ONE of the hostages fatally shot in the Martin Place siege is being praised as the hero of the siege.
Nine News is reporting a man was wrestling a gun from gunman Man Haron Monis when he was killed.
It is understood the 34-year-old man decided to take action when the hostage-taker begun to doze off after the siege had been ongoing for 17 hours.
The second hostage killed has been identified as Katrina Dawson, 38. The mother-of-two is the sister of well known Sydney lawyer Sandy Dawson.
The hero hostage is among three people who were killed — including gunman Man Haron Monis — in the Martin Place cafe siege after heavily armed police stormed the location.
Police confirmed two hostages and the hostage-taker died and four others were injured during the police operation that brought the siege at Lindt cafe to an end just after 2am today after more than 17 hours.
A man was seen running with his hands up before a crowd of hostages following fleeing from the cafe just after 2am. A short burst of gunfire and flash grenades were heard as police stormed the building before declaring the siege over at around 2.45am.
Police have confirmed a man, aged 34, and a woman, aged 38, were pronounced dead after being taken to hospital.
The gunman, 50-year-old Man Haron Monis who was known to police as a self-styled preacher of Islamic state on bail for an accessory to murder charge, was also pronounced dead at hospital.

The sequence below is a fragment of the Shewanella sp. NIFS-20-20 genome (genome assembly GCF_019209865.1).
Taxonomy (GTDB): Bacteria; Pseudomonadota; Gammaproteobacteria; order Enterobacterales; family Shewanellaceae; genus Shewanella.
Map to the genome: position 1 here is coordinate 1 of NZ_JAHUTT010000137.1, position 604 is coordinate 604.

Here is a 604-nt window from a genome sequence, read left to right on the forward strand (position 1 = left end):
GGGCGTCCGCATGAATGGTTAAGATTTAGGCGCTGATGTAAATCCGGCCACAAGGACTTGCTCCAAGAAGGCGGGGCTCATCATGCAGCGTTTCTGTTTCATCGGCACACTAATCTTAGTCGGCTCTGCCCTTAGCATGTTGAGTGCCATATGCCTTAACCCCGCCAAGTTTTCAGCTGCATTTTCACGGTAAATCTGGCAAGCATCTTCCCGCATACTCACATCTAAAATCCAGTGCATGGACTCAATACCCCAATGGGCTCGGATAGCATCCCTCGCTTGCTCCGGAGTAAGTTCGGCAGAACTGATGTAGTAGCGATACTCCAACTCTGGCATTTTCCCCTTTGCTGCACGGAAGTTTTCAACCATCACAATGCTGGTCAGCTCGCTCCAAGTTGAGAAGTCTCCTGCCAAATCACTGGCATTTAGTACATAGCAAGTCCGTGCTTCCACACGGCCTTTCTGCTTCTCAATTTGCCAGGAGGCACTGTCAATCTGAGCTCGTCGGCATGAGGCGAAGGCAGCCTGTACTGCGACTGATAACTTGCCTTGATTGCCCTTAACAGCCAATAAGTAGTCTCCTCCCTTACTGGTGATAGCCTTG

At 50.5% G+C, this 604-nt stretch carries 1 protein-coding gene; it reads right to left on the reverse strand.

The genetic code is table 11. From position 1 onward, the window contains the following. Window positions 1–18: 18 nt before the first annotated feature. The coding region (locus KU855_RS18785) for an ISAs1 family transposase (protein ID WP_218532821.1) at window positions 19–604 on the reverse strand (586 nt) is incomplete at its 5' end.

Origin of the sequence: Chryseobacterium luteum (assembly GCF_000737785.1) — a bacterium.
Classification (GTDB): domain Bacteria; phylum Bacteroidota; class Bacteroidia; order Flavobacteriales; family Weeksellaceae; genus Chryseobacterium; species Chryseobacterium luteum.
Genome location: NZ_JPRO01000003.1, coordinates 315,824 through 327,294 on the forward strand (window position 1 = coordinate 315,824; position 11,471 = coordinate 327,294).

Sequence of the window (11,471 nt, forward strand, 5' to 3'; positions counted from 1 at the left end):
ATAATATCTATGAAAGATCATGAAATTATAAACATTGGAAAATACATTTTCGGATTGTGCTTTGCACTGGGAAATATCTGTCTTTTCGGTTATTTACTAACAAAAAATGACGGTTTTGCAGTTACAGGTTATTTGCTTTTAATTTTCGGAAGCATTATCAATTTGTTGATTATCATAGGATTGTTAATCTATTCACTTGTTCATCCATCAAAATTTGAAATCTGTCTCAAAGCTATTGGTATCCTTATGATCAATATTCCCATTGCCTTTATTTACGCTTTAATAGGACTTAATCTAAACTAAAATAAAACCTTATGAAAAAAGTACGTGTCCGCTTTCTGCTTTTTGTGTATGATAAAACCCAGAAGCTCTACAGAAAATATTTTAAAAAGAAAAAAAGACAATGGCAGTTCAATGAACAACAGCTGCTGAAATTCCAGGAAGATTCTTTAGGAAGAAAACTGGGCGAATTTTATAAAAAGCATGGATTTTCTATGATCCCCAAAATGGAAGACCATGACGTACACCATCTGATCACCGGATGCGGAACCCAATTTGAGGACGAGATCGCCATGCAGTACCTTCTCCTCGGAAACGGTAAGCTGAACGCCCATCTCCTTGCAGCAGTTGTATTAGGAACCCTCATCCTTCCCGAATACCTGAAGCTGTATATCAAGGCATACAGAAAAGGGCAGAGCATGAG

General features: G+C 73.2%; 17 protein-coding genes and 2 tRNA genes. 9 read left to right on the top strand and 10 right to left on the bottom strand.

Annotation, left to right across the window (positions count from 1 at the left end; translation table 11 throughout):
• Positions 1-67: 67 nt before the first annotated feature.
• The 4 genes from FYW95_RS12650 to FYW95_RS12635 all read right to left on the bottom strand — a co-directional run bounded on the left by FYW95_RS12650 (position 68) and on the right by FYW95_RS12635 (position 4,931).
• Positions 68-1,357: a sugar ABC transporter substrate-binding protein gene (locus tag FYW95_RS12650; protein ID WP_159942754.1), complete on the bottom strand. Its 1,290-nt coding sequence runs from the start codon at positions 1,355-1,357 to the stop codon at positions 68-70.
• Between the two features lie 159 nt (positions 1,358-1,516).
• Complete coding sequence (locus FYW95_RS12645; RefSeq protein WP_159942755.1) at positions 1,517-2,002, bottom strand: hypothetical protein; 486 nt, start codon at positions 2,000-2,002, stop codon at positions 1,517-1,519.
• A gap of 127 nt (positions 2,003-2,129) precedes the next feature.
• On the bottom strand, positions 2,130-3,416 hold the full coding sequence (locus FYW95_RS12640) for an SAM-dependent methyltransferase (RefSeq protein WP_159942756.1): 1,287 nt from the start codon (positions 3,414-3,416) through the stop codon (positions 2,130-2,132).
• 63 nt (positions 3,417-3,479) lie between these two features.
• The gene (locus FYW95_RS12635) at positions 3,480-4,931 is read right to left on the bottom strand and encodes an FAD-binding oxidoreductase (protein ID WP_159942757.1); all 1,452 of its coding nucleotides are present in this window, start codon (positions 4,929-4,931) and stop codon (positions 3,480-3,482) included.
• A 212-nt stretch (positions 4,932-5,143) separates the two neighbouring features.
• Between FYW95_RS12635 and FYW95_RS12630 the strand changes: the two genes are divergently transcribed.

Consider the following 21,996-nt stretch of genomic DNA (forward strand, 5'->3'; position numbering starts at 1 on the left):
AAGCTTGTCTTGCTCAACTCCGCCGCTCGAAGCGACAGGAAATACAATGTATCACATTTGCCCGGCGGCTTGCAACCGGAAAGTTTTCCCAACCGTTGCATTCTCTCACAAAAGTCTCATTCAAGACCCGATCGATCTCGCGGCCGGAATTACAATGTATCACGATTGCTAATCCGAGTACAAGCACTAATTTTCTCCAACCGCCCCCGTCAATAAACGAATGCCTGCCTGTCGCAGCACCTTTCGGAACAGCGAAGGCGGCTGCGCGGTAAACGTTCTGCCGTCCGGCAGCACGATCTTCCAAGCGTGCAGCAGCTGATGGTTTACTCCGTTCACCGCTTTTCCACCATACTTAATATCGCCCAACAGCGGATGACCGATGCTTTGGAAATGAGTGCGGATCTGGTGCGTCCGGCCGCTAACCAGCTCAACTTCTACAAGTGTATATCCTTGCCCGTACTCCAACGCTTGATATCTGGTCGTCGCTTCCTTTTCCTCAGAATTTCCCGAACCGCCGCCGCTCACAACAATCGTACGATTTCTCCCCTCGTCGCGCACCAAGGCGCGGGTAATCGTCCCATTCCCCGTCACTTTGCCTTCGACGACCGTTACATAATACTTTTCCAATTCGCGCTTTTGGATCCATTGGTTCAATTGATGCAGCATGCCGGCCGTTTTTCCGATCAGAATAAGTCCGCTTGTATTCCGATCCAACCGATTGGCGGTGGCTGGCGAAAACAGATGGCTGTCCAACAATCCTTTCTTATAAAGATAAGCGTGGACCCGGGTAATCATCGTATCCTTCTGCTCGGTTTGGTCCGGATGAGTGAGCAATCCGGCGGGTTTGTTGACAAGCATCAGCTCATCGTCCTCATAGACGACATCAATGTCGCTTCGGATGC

A woman is carried by police from Lindt cafe (Photo by Joosep Martinson/Getty Images) Source: Getty Images
Paramedics treat an injured hostage. Source: AFP
Two women have been taken to hospital with non-life threatening injuries and another woman is being treated for a gunshot wound to her shoulder.
A police officer who was seen with an amount of blood streaming from his head has been transported to hospital and is being treated for a gunshot wound to the face.
Addressing media this morning Commissioner Scipione confirmed police were treating the operation as a critical incident and an investigation was underway.
“We need to actually find out what’s happened here and what’s happened inside that cafe,” he said.
The Commissioner assured Sydneysiders this was an “isolated incident” and urged that this incident not “bring about any loss of confidence about working or visiting in our city”.
Commissioner Scipione said his thoughts were with the hostages and their families, innocent people “who were just buying a cup of coffee and got caught up in this dreadful affair”.
NSW Premier Mike Baird and Police Commissioner Andrew Scipione have confirmed details of the operation this morning.Source: News Corp Australia
Premier Mike Baird has also addressed media paying tribute to the families of the deceased and hostages, and rallying the people of NSW to “come together like never before”.
“We will get through this. The events we have seen have shaken us, but do not dampen our resolve,” he said.
Prime Minister Tony Abbott has released a statement this morning following briefings with the NSW premier and police commissioner.
“Our thoughts and prayers are with the families of the two deceased hostages, the wounded and the other hostages,” he said.
“I commend the courage and the professionalism of the New South Wales Police and other emergency services.”